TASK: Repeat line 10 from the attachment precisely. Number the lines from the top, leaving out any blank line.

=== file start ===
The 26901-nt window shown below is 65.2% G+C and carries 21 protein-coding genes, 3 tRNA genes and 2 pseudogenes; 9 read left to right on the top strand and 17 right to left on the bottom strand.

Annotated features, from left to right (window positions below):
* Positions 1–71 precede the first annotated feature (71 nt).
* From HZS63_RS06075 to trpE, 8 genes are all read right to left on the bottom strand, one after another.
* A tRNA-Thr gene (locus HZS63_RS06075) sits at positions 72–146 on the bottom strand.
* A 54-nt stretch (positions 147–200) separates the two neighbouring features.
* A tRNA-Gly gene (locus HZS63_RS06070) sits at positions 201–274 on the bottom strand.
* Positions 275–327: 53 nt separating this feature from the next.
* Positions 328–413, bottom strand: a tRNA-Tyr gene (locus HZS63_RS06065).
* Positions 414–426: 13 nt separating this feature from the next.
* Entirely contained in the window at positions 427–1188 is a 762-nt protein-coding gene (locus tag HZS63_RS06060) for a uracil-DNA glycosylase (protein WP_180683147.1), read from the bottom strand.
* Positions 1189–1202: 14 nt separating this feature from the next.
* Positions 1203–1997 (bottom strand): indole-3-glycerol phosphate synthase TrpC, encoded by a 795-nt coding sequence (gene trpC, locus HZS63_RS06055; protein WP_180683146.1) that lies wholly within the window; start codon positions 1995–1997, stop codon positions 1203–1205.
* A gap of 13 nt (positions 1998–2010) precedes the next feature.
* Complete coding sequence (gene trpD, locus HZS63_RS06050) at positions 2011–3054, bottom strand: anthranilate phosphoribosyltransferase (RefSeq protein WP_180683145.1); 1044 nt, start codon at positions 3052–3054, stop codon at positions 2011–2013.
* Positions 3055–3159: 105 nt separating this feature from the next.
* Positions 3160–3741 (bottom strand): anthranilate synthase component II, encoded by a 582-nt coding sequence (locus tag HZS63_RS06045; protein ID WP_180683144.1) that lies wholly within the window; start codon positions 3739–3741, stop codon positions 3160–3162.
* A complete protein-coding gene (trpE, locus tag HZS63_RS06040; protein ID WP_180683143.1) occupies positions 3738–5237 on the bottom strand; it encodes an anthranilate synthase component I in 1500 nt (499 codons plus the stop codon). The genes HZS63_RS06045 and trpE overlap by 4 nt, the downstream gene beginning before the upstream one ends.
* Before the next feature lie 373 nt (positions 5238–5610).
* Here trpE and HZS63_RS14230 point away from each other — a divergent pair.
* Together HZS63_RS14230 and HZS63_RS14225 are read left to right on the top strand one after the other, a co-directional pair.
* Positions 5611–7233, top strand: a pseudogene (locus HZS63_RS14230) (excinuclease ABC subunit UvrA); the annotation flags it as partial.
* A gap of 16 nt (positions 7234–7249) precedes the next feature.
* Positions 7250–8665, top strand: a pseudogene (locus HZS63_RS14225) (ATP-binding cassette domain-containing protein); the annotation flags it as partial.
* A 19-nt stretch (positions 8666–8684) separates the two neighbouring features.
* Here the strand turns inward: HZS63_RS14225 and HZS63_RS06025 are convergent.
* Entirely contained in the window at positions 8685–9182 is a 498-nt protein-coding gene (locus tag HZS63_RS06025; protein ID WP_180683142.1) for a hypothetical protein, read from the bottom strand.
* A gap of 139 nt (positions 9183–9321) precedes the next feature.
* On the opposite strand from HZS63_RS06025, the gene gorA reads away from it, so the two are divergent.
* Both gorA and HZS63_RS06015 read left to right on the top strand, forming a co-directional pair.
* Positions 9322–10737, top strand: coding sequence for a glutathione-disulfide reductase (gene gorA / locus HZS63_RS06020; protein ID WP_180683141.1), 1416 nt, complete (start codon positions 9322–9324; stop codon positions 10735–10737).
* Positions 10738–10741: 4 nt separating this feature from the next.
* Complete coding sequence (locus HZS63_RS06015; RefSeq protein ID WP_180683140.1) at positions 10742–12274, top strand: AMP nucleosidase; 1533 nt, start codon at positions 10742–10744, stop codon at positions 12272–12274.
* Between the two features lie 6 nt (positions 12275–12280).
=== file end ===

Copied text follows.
* Positions 414–426: 13 nt separating this feature from the next.